Tag: airline crew

Paper versus electronic QRH

In the last several years, airlines have made the transition to electronic flight bags. Nowhere is this more common than with charts and flight manuals, and the reasons are obvious. Updates are automatic; currency of publications is assured; and the decreased weight saves fuel.

An often-overlooked issue from the past was on-the-job injuries, which were very common because of shoulder and back injuries sustained from manipulating the bags (some airplanes were worse than others for causing injuries).

But there are still some skirmishes being fought. For years, pilots have relied on paper quick reference handbooks (QRHs), which contain Abnormal and Emergency checklists. The temptation is to switch to an electronic QRH for some of the same reasons: cost, efficiency, currency, et cetera. However, there has been some strong pushback from pilots on this, and for good reason.

The paper QRH might be a last resort, and it doesn’t have a battery that can die or overheat. It also isn’t prone to fat finger dialing. Imagine, if you will, the adrenaline rush that kicks in during some of the more dire emergencies, such as a catastrophic engine failure, a pressurization issue, or some other calamity. The electronic checklists often have hot-links in them, and during a bumpy ride or one in which your nerves have your fingers shaking, it can be easy to make a mistake and tap the wrong link, which can lead to confusion. Or worse.

Another advantage of a paper QRH is the ability to pass the book back and forth, if necessary, without worrying about bumping the screen and triggering an unexpected change. One compromise that some airlines have reached with their pilot and union reps is to ensure that there is at least one paper QRH on board versus the two that some had. Pilots are usually asked to demonstrate proficiency with the tablets in the classroom or the simulator, but they have discretion as to which one to use. Most find it easier not to have to worry about toggling between multiple apps when dealing with abnormal procedures.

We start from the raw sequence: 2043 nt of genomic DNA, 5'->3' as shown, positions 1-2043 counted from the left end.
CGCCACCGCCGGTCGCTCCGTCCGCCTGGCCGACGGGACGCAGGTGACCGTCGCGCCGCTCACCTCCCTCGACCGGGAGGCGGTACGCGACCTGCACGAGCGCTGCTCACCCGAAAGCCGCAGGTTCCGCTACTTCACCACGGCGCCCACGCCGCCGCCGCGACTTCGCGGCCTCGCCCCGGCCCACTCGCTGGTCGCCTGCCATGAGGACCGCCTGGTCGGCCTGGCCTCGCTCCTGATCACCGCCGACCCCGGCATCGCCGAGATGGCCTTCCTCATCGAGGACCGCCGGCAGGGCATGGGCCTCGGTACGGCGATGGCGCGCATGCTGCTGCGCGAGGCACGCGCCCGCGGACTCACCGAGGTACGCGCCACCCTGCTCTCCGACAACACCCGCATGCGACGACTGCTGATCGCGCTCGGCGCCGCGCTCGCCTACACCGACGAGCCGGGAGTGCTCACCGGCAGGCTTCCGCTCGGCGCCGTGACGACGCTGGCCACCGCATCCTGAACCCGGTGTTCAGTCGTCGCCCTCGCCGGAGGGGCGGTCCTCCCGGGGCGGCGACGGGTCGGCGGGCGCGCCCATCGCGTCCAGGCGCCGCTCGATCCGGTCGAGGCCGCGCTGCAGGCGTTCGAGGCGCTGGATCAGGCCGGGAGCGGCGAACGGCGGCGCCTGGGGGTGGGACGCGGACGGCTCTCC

The electronic flight bag is definitely here to stay, as it should be. It’s a great tool, and it needs to be utilized as much as possible. Sometimes, the old adage “less is more” applies. This definitely applies, in my opinion, to the QRH. I also sometimes wish we still had paper maintenance logs, which didn’t have as much of the tracking history in them, which made it easier to find more recent trends if you needed them.

Life is much easier with the electronic flight bag, and I have no desire to go back to paper charts, revisions, or 40-pound bags of dead weight. I do miss a few of the advantages of paper, but the one tool I don’t want to lose is my paper QRH. Here’s hoping that the airlines will recognize that is a small expense to be paid for an easy enhancement to safety.—Chip Wright

Medical events

I recently worked a flight on which a passenger fell ill. Actually, the passenger fell down, as in passed out. The phone call from the cabin became the first of many, and it kept us pretty busy as we flew to Vegas. Medical events don’t happen every day for each crew, but they’re pretty common.